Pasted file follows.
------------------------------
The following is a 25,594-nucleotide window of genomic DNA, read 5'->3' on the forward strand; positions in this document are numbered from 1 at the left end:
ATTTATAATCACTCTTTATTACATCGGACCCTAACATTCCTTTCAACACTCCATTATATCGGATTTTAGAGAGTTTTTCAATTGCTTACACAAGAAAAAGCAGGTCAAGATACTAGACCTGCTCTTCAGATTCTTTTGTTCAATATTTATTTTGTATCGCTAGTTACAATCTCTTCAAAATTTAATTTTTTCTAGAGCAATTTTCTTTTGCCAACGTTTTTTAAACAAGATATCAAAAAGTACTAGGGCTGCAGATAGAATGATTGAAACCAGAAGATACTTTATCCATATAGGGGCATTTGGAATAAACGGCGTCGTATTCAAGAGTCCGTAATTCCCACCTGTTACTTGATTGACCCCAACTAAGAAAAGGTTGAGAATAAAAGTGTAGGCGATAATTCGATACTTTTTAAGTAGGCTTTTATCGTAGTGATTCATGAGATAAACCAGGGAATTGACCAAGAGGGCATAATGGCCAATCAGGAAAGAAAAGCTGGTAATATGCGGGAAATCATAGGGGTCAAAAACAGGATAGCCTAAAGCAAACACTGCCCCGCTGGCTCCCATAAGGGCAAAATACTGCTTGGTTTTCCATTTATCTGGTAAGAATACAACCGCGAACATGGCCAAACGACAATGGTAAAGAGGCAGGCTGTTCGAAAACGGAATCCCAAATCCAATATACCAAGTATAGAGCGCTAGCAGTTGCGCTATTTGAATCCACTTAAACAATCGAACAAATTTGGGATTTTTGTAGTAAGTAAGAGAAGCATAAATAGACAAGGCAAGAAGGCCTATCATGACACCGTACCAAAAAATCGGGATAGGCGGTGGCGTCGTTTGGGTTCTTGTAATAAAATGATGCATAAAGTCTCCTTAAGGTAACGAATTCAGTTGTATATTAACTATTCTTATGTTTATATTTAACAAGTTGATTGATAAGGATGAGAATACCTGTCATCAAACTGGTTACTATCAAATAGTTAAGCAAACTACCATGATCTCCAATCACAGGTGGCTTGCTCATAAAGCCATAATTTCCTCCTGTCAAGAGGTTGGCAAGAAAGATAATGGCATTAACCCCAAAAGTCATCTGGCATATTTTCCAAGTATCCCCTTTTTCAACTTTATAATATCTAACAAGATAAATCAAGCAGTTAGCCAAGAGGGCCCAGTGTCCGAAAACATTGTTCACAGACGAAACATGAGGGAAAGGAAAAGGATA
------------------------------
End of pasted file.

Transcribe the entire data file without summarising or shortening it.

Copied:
The following is a 25,594-nucleotide window of genomic DNA, read 5'->3' on the forward strand; positions in this document are numbered from 1 at the left end:
ATTTATAATCACTCTTTATTACATCGGACCCTAACATTCCTTTCAACACTCCATTATATCGGATTTTAGAGAGTTTTTCAATTGCTTACACAAGAAAAAGCAGGTCAAGATACTAGACCTGCTCTTCAGATTCTTTTGTTCAATATTTATTTTGTATCGCTAGTTACAATCTCTTCAAAATTTAATTTTTTCTAGAGCAATTTTCTTTTGCCAACGTTTTTTAAACAAGATATCAAAAAGTACTAGGGCTGCAGATAGAATGATTGAAACCAGAAGATACTTTATCCATATAGGGGCATTTGGAATAAACGGCGTCGTATTCAAGAGTCCGTAATTCCCACCTGTTACTTGATTGACCCCAACTAAGAAAAGGTTGAGAATAAAAGTGTAGGCGATAATTCGATACTTTTTAAGTAGGCTTTTATCGTAGTGATTCATGAGATAAACCAGGGAATTGACCAAGAGGGCATAATGGCCAATCAGGAAAGAAAAGCTGGTAATATGCGGGAAATCATAGGGGTCAAAAACAGGATAGCCTAAAGCAAACACTGCCCCGCTGGCTCCCATAAGGGCAAAATACTGCTTGGTTTTCCATTTATCTGGTAAGAATACAACCGCGAACATGGCCAAACGACAATGGTAAAGAGGCAGGCTGTTCGAAAACGGAATCCCAAATCCAATATACCAAGTATAGAGCGCTAGCAGTTGCGCTATTTGAATCCACTTAAACAATCGAACAAATTTGGGATTTTTGTAGTAAGTAAGAGAAGCATAAATAGACAAGGCAAGAAGGCCTATCATGACACCGTACCAAAAAATCGGGATAGGCGGTGGCGTCGTTTGGGTTCTTGTAATAAAATGATGCATAAAGTCTCCTTAAGGTAACGAATTCAGTTGTATATTAACTATTCTTATGTTTATATTTAACAAGTTGATTGATAAGGATGAGAATACCTGTCATCAAACTGGTTACTATCAAATAGTTAAGCAAACTACCATGATCTCCAATCACAGGTGGCTTGCTCATAAAGCCATAATTTCCTCCTGTCAAGAGGTTGGCAAGAAAGATAATGGCATTAACCCCAAAAGTCATCTGGCATATTTTCCAAGTATCCCCTTTTTCAACTTTATAATATCTAACAAGATAAATCAAGCAGTTAGCCAAGAGGGCCCAGTGTCCGAAAACATTGTTCACAGACGAAACATGAGGGAAAGGAAAAGGATA